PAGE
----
Motivation for Recreation


     I currently work in technical support. It’s a decent job that has provided me with learning opportunities and new experiences. Having said that, like any other hard working, red blooded, dyed in the wool Southern American man; I support the old adage that a bad day of fishing is better than a good day at work. I take no shame in admitting that I work for the weekend (insert three cowbell notes here).

    Most weekends, I prefer to do nothing (and I don’t get around to that until about noonish). This past weekend, however, provided a rather unique opportunity for me. My wife and younger daughter were visiting family in Florida. This left my younger son and me with a unique chance for some one-on-one time. I had already purchased tickets for the home opener of the local minor league baseball team – the Rochester Redwings. I got home on Friday evening and was looking forward to a movie night with my son at home. I happened to read a post from a friend online. She posted that she had just finished watching “Rocky” and was getting ready to watch “Saturday Night Fever”. I admit, a Knuckle Dragging Protagonist Double Feature sounds pretty cool. You could even go for the trifecta and add “Terminator” to that lineup. Caleb and I had other plans in mind for our movie night. We burly he-men decided to watch “Wall-E”. After all, it had robots and gadgets in it. That makes it a guy movie (am I right, guys?).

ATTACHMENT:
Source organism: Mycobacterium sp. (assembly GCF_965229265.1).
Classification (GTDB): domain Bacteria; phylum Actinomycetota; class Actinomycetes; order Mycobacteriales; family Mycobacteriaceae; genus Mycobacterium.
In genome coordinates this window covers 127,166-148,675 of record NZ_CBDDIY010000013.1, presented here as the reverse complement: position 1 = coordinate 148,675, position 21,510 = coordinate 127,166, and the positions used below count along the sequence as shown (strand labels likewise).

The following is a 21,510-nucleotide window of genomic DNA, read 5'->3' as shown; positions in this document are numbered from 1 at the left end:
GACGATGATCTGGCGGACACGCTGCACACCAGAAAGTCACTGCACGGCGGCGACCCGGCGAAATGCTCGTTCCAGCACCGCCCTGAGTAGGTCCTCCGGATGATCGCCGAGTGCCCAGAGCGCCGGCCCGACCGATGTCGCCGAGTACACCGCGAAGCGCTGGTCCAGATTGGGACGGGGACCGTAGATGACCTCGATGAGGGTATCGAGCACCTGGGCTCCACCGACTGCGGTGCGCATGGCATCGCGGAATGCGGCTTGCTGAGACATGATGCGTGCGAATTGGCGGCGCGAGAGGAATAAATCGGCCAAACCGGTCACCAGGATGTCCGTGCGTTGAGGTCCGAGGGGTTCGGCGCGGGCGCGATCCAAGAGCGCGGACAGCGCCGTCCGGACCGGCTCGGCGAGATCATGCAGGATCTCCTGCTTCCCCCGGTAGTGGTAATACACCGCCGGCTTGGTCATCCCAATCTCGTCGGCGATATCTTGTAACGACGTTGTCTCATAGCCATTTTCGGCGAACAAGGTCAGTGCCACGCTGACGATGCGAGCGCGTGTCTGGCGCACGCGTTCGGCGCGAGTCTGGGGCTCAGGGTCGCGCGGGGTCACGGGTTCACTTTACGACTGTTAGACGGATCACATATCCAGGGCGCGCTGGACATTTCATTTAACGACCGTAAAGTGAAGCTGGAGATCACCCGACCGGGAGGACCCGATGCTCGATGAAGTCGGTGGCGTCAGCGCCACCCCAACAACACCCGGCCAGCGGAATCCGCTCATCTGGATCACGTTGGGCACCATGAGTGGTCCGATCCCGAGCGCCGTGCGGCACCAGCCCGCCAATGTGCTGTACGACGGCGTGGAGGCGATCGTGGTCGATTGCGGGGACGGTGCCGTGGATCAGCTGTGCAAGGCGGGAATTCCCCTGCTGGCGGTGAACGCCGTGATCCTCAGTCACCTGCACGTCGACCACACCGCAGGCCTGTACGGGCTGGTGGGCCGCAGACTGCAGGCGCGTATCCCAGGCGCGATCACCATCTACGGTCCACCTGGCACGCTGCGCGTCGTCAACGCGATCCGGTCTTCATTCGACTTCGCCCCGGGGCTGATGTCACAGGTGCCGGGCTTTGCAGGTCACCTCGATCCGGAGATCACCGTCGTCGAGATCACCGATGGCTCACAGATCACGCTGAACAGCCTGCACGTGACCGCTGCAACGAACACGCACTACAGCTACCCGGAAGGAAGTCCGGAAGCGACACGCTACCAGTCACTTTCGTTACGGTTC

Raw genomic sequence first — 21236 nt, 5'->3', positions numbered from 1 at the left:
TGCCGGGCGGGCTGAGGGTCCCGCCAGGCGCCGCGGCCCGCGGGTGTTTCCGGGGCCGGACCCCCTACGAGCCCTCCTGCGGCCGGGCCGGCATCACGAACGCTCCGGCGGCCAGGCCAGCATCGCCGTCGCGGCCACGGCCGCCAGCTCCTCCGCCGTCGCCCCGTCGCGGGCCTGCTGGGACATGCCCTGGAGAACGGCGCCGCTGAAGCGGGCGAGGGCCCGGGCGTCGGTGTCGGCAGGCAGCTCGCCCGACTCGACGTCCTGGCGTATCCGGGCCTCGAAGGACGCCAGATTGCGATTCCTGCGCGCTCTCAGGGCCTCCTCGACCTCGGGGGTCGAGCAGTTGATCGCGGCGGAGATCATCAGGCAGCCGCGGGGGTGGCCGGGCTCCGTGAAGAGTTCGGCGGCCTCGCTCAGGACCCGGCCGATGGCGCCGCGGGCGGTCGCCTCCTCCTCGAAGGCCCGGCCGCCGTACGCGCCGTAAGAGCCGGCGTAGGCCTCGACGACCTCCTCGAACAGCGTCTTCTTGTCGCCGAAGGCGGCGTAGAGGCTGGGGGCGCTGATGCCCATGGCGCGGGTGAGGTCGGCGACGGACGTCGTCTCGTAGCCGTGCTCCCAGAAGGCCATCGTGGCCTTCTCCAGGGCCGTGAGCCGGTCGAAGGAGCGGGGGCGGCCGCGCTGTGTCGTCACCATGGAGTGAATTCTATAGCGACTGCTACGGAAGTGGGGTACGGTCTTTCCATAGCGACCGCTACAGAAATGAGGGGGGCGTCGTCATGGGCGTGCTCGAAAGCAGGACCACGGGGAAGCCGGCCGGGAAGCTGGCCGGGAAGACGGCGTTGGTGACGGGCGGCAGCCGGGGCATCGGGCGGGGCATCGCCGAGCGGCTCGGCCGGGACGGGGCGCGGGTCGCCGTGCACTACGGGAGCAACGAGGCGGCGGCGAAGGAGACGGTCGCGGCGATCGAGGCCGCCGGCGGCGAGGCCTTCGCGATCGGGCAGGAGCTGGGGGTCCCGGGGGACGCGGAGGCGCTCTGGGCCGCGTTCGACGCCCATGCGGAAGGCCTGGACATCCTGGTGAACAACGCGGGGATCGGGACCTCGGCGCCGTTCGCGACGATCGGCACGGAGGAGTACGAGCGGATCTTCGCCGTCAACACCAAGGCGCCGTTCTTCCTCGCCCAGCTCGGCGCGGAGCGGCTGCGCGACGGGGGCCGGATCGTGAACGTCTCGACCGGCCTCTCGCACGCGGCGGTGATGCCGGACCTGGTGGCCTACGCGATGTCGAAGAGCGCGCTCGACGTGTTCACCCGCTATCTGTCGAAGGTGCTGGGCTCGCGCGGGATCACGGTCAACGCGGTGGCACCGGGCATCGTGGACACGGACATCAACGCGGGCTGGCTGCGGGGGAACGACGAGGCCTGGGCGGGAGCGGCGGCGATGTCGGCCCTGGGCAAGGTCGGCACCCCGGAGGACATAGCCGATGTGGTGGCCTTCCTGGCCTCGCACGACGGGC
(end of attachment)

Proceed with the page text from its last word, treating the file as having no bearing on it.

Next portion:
Day two of the weekend was the aforementioned baseball game. I have spent the most part of 22 years living in the Rochester, New York area. You’d think I’d be used to the colder weather and enjoy the two weeks of summer that start around July 4th. You’d have thought incorrectly. There had been rain in the forecast and it had rained the previous day. It was 41° outside when we arrived at Frontier Field. Forgive me, but there is just something wrong about such weather at a baseball game. Sadly, I have no control over the weather. Given that the game went on without a hitch, I am not about to complain to the One who does.

    Caleb and I hooted and hollered throughout the game. We feverishly shook the complimentary cowbells we were provided. Given the temperature, the shaking came pretty easily. We ate like kings. Caleb took on a ½ pound burger with fires and a drink big enough to revive a dehydrated bull. When my 16 year old finished his meal, he loudly proclaimed: “I AM A MAN!” It’s hard to argue with someone who took on a meal like that. It was 36° by the time we left (That’s Fahrenheit folks. New York isn’t on the metric system). The Red Wings pulled a sweet double play in the top of the 9th that made it worth every bone chilling minute.